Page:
Greenpeace slams Nintendo over poor environmental record
Nokia good - Nintendo bad, says Greenpeace, which has released the latest edition of its Guide to Greener Electronics.
The report also slates Samsung, Toshiba and Dell - "All picking up penalty points for backtracking on their self-proposed timelines to eliminate some of the worst toxic substances from their products," says Greenpeace.
"The poor performance of these companies is in contrast to their competitors like Apple and HP who are making real progress by offering their customers a range of greener electronics."
Of most concern, says Greenpeace, are polyvinyl chloride (PVC) and brominated flame retardants (BRFs), which are long-lasting in the environment and can build up in the human body.
Along with Nintendo, Toshiba is in Greenpeace's bad books for breaking a commimtment to eliminate BVC and BFRs from all its products by April this year.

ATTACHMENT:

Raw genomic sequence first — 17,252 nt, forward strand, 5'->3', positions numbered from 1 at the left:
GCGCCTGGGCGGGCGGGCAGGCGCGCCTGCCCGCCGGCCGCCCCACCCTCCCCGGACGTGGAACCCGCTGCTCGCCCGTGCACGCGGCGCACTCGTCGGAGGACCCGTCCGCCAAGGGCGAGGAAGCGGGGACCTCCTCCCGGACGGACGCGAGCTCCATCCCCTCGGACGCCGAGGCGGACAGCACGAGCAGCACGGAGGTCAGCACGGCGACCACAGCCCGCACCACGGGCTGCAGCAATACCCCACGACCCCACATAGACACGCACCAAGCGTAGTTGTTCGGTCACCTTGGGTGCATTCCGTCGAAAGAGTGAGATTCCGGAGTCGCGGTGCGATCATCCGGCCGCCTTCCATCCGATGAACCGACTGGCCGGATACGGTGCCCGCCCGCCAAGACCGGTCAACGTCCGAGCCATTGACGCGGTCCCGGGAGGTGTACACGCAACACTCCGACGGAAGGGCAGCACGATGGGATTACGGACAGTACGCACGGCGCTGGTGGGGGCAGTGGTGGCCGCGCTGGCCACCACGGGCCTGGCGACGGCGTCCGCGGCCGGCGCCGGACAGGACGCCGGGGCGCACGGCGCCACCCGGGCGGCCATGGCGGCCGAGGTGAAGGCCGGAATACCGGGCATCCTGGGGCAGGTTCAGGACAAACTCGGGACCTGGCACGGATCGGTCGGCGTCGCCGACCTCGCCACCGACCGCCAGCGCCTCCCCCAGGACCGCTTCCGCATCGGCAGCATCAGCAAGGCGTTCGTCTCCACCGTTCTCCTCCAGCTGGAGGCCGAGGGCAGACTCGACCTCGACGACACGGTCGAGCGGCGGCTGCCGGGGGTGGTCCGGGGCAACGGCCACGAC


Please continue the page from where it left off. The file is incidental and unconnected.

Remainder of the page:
Samsung gets a penalty point for the second time, for not only failing to get rid of the chemicals as promised but also failing to give a new date for their removal.
Nokia wins Greenpeace's top spot. "It gains points for achieving its goal of phasing out brominated compounds, chlorinated flame
retardants and antimony trioxide in all new models of products and for its CEO’s statement in support of 30 percent cuts in greenhouse gas emissions in industrialised countries by 2020," says the report.
Sony Ericsson comes second - it's the best performer on the toxic chemicals criteria and the first company to score full marks on all chemicals criteria. It also does well on energy, Greenpeace says.